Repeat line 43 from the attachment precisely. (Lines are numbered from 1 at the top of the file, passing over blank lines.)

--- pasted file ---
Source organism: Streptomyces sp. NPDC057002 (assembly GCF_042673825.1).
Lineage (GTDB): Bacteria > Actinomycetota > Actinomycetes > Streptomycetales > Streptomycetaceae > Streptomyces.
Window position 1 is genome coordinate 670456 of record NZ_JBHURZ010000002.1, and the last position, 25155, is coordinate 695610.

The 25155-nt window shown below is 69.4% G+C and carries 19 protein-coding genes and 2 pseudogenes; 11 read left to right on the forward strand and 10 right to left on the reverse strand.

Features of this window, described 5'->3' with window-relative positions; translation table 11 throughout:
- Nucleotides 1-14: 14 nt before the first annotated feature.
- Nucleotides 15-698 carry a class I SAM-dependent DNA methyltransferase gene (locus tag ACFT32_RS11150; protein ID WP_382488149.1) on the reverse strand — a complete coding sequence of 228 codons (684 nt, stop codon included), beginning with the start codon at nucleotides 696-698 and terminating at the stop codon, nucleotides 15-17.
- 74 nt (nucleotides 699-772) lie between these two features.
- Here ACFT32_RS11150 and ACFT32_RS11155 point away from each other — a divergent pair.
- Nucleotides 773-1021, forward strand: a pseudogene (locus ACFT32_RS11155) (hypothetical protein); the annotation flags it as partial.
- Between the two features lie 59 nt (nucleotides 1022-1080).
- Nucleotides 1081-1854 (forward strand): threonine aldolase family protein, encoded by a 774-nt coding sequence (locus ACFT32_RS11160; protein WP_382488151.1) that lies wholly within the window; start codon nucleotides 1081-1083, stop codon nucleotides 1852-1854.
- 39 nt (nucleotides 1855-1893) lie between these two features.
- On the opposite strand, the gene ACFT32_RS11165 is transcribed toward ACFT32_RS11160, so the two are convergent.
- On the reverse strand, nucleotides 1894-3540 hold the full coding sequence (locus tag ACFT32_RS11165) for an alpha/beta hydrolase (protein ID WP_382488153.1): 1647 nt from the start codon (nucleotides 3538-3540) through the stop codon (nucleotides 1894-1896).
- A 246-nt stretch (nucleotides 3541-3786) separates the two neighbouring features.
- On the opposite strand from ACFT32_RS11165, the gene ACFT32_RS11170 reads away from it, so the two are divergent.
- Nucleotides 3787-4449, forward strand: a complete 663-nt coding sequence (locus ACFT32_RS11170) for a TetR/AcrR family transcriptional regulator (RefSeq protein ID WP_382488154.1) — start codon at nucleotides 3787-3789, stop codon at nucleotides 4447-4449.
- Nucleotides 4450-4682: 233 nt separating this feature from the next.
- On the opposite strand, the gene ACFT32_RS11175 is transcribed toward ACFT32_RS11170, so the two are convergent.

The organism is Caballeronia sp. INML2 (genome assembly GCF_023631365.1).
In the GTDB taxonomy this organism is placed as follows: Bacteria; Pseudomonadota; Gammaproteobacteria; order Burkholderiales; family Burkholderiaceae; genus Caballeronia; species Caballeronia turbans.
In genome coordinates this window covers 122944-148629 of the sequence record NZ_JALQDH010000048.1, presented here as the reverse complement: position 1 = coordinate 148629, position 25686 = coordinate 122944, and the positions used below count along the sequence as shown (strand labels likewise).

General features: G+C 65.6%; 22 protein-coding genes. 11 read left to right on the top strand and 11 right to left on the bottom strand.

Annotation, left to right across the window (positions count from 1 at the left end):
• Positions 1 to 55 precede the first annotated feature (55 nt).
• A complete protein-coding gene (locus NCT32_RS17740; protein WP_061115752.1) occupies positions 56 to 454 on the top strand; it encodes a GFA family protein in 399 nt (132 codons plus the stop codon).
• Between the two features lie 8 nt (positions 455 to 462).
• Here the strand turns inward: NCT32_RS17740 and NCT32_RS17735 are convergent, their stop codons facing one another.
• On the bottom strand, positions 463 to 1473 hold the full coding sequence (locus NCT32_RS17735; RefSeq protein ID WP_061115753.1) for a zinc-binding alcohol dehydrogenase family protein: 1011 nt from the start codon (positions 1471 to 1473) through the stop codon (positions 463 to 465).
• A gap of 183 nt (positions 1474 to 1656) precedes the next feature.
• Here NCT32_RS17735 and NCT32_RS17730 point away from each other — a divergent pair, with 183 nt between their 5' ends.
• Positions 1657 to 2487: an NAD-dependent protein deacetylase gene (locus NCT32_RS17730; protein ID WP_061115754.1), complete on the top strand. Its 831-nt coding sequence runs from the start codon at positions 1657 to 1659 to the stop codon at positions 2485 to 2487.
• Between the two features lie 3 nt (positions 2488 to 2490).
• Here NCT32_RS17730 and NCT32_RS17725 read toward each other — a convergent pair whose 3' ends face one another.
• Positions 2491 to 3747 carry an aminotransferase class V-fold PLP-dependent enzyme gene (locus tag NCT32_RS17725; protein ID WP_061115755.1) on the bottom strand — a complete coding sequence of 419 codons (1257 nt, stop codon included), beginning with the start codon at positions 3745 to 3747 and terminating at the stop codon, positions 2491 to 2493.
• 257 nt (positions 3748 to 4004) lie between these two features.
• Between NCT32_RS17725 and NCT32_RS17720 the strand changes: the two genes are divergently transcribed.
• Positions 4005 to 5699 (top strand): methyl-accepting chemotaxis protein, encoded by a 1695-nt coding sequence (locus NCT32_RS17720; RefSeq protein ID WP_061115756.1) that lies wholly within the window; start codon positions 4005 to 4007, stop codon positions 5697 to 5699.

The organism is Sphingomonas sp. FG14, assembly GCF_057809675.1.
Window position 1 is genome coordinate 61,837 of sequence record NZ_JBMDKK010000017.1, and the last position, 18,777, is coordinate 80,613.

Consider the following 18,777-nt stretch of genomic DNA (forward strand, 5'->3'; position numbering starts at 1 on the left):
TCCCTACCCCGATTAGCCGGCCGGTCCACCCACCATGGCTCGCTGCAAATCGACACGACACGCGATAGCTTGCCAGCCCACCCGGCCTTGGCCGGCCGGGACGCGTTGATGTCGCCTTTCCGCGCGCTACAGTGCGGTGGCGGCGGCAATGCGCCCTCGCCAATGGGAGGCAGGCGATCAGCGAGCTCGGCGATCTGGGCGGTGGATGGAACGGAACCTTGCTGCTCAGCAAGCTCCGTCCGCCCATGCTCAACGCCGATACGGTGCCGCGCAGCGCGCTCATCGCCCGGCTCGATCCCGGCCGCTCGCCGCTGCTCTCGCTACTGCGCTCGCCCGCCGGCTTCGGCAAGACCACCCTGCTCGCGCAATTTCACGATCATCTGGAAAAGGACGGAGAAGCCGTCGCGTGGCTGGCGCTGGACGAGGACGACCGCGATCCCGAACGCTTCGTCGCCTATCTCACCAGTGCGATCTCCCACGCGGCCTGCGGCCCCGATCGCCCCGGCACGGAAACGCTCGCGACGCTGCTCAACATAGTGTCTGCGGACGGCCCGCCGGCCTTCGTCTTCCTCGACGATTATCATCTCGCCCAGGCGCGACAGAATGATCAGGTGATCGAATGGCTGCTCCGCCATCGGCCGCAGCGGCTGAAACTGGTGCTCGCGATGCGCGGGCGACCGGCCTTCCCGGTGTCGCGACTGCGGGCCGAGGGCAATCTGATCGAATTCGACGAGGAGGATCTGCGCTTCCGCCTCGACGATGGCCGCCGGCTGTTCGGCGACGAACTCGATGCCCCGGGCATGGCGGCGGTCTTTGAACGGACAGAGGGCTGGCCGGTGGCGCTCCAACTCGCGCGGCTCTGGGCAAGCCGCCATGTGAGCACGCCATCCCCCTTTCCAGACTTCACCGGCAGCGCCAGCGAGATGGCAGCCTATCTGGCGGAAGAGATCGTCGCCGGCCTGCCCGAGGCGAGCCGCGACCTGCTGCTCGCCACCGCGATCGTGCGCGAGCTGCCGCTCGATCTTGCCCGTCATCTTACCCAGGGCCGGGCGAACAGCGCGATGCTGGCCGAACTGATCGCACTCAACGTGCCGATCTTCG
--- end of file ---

TCCCTACCCCGATTAGCCGGCCGGTCCACCCACCATGGCTCGCTGCAAATCGACACGACACGCGATAGCTTGCCAGCCCACCCGGCCTTGGCCGGCCGGGACGCGTTGATGTCGCCTTTCCGCGCGCTACAGTGCGGTGGCGGCGGCAATGCGCCCTCGCCAATGGGAGGCAGGCGATCAGCGAGCTCGGCGATCTGGGCGGTGGATGGAACGGAACCTTGCTGCTCAGCAAGCTCCGTCCGCCCATGCTCAACGCCGATACGGTGCCGCGCAGCGCGCTCATCGCCCGGCTCGATCCCGGCCGCTCGCCGCTGCTCTCGCTACTGCGCTCGCCCGCCGGCTTCGGCAAGACCACCCTGCTCGCGCAATTTCACGATCATCTGGAAAAGGACGGAGAAGCCGTCGCGTGGCTGGCGCTGGACGAGGACGACCGCGATCCCGAACGCTTCGTCGCCTATCTCACCAGTGCGATCTCCCACGCGGCCTGCGGCCCCGATCGCCCCGGCACGGAAACGCTCGCGACGCTGCTCAACATAGTGTCTGCGGACGGCCCGCCGGCCTTCGTCTTCCTCGACGATTATCATCTCGCCCAGGCGCGACAGAATGATCAGGTGATCGAATGGCTGCTCCGCCATCGGCCGCAGCGGCTGAAACTGGTGCTCGCGATGCGCGGGCGACCGGCCTTCCCGGTGTCGCGACTGCGGGCCGAGGGCAATCTGATCGAATTCGACGAGGAGGATCTGCGCTTCCGCCTCGACGATGGCCGCCGGCTGTTCGGCGACGAACTCGATGCCCCGGGCATGGCGGCGGTCTTTGAACGGACAGAGGGCTGGCCGGTGGCGCTCCAACTCGCGCGGCTCTGGGCAAGCCGCCATGTGAGCACGCCATCCCCCTTTCCAGACTTCACCGGCAGCGCCAGCGAGATGGCAGCCTATCTGGCGGAAGAGATCGTCGCCGGCCTGCCCGAGGCGAGCCGCGACCTGCTGCTCGCCACCGCGATCGTGCGCGAGCTGCCGCTCGATCTTGCCCGTCATCTTACCCAGGGCCGGGCGAACAGCGCGATGCTGGCCGAACTGATCGCACTCAACGTGCCGATCTTCG